Children’s Geographies

There has been sufficient research, publication, and teaching activity in the field of children's geographies since Alison James' seminal piece in the journal Area in 1990 that a distinct subdiscipline has emerged, complete with its own journal (Children's Geographies, founded in 2003) and a specialty research group of the RGS IBG (Children, Youth and Family Working Group, formed in 2006). As the name of this group suggests, the focus within the subdiscipline has begun to broaden from childhood to include youth and family. This demonstrates a growing willingness within geography to engage with geographies of age more broadly. Also since 1990, there have been claims of an 'emergent paradigm' forming within the social sciences which recognizes children and childhood as a legitimate locus of concern and introduces new epistemological and methodological perspectives.

Children's Geographies

The new social studies of childhood have thus emerged as an interdisciplinary, social, and cultural paradigm within which children's geographies play a significant role. The interdisciplinary nature of this work is important as it has supported the development of epistemological and methodological critiques and approaches which have helped propel children's geographies since at least 1990. Sharing insights from, among others, history, sociology, anthropology, geography, education, childhood studies, psychology, legal studies, and policy studies has allowed the formation of a series of ethical, epistemological, and methodological approaches which now inform both children's geographies and the wider new social studies of childhood of which it forms part. Several insights stem from an ontological interrogation of terms such as child and childhood, highlighting the extent to which these terms are socially, culturally, and politically constructed:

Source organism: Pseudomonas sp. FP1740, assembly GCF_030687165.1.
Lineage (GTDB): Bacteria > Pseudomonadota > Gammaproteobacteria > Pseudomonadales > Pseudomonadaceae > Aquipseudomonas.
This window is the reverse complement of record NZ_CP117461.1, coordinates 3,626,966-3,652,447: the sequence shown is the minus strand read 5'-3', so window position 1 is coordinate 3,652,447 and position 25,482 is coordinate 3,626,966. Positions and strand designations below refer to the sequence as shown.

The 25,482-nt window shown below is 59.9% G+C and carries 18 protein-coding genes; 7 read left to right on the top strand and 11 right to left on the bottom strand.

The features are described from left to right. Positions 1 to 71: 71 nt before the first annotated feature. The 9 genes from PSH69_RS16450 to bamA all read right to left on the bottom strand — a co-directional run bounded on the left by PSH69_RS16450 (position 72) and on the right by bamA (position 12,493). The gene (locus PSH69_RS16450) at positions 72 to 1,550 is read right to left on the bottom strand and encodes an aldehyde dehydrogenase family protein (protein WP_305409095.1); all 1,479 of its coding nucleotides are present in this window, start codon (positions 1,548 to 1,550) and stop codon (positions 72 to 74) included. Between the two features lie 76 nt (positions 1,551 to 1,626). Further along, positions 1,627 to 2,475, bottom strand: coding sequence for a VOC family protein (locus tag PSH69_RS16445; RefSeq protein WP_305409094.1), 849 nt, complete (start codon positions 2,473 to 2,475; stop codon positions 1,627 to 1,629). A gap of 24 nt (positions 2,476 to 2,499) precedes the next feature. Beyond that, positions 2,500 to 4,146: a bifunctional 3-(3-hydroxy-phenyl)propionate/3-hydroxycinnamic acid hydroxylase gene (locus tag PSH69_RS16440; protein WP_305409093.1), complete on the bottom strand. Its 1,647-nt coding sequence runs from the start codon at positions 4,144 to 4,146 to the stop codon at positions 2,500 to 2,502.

1. Such apparently natural concepts vary considerably over time and space. This insight helps to locate the ideas and practices surrounding childhood temporally and spatially. Furthermore, it highlights the extent to which such concepts and customs are malleable. This means that geographers are able to contribute to understandings not only of how adultism, for example, operates, but also how it may be overcome in favor of greater equality and empowerment.
  2. Work in this area has begun to unpick oppressive ways in which disciplines have theorized children and childhood, from structural sociology's view of children as passive subjects of socialization, as illustrated in the work of Talcot Parsons, to the uncritical ways in which Jean Piaget's developmental models have been used to produce a linear, predictable view of child development. Critiques such as these have paved the way for new theoretical approaches to childhood and supported attempts to address adultist forms of exclusion and oppression wherever they occur.
  3. Theoretical and empirical work has demonstrated that there is no singular, universal childhood. Rather, childhood is produced and experienced in innumerable ways and geographers have been highly active in this regard, exploring, for example, the diverse ways in which childhood is experienced between and within Minority and Majority World contexts.
  4. Stemming from all the above, children are not passive 'adults in the making' but competent social actors who, from birth, exercise their own agency to actively shape the world. This agency, however, is not fixed or given, but is as fluid and diverse as the experiences of younger people themselves.